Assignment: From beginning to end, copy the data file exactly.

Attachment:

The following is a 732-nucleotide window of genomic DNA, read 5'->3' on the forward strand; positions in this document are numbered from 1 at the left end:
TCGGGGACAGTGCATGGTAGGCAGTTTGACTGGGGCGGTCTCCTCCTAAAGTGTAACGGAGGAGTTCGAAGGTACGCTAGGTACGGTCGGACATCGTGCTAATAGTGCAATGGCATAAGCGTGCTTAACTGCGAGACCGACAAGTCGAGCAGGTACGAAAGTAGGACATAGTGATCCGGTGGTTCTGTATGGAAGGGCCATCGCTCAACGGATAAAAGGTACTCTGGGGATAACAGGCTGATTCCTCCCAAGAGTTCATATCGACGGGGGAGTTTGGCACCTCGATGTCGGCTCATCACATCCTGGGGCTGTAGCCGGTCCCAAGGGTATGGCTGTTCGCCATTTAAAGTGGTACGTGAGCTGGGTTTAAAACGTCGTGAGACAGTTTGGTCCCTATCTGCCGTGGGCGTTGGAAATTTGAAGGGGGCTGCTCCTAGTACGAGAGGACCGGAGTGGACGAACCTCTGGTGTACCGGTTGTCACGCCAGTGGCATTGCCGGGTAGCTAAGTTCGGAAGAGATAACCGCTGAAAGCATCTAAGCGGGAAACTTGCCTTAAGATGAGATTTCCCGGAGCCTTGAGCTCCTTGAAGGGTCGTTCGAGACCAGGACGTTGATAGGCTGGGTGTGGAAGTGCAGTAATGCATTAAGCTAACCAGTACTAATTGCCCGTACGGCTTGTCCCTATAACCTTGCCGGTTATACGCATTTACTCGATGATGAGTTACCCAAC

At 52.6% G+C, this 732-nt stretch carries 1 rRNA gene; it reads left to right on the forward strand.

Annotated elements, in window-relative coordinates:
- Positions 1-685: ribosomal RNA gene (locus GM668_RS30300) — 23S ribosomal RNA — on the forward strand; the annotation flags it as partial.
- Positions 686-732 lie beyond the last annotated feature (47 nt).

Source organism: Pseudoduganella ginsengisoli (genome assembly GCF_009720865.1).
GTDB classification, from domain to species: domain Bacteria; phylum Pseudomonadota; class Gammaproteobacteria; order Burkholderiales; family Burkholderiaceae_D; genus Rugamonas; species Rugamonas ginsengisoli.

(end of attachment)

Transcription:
The following is a 732-nucleotide window of genomic DNA, read 5'->3' on the forward strand; positions in this document are numbered from 1 at the left end:
TCGGGGACAGTGCATGGTAGGCAGTTTGACTGGGGCGGTCTCCTCCTAAAGTGTAACGGAGGAGTTCGAAGGTACGCTAGGTACGGTCGGACATCGTGCTAATAGTGCAATGGCATAAGCGTGCTTAACTGCGAGACCGACAAGTCGAGCAGGTACGAAAGTAGGACATAGTGATCCGGTGGTTCTGTATGGAAGGGCCATCGCTCAACGGATAAAAGGTACTCTGGGGATAACAGGCTGATTCCTCCCAAGAGTTCATATCGACGGGGGAGTTTGGCACCTCGATGTCGGCTCATCACATCCTGGGGCTGTAGCCGGTCCCAAGGGTATGGCTGTTCGCCATTTAAAGTGGTACGTGAGCTGGGTTTAAAACGTCGTGAGACAGTTTGGTCCCTATCTGCCGTGGGCGTTGGAAATTTGAAGGGGGCTGCTCCTAGTACGAGAGGACCGGAGTGGACGAACCTCTGGTGTACCGGTTGTCACGCCAGTGGCATTGCCGGGTAGCTAAGTTCGGAAGAGATAACCGCTGAAAGCATCTAAGCGGGAAACTTGCCTTAAGATGAGATTTCCCGGAGCCTTGAGCTCCTTGAAGGGTCGTTCGAGACCAGGACGTTGATAGGCTGGGTGTGGAAGTGCAGTAATGCATTAAGCTAACCAGTACTAATTGCCCGTACGGCTTGTCCCTATAACCTTGCCGGTTATACGCATTTACTCGATGATGAGTTACCCAAC

At 52.6% G+C, this 732-nt stretch carries 1 rRNA gene; it reads left to right on the forward strand.

Annotated elements, in window-relative coordinates:
- Positions 1-685: ribosomal RNA gene (locus GM668_RS30300) — 23S ribosomal RNA — on the forward strand; the annotation flags it as partial.
- Positions 686-732 lie beyond the last annotated feature (47 nt).

Source organism: Pseudoduganella ginsengisoli (genome assembly GCF_009720865.1).
GTDB classification, from domain to species: domain Bacteria; phylum Pseudomonadota; class Gammaproteobacteria; order Burkholderiales; family Burkholderiaceae_D; genus Rugamonas; species Rugamonas ginsengisoli.